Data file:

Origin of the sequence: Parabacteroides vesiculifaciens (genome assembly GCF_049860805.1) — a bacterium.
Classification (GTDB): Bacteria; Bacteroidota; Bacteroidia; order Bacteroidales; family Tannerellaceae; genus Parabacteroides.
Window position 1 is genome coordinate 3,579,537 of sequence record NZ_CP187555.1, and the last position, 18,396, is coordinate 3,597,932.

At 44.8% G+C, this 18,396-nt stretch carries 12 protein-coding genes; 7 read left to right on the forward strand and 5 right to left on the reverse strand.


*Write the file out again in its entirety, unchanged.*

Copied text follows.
Origin of the sequence: Parabacteroides vesiculifaciens (genome assembly GCF_049860805.1) — a bacterium.
Classification (GTDB): Bacteria; Bacteroidota; Bacteroidia; order Bacteroidales; family Tannerellaceae; genus Parabacteroides.
Window position 1 is genome coordinate 3,579,537 of sequence record NZ_CP187555.1, and the last position, 18,396, is coordinate 3,597,932.

At 44.8% G+C, this 18,396-nt stretch carries 12 protein-coding genes; 7 read left to right on the forward strand and 5 right to left on the reverse strand.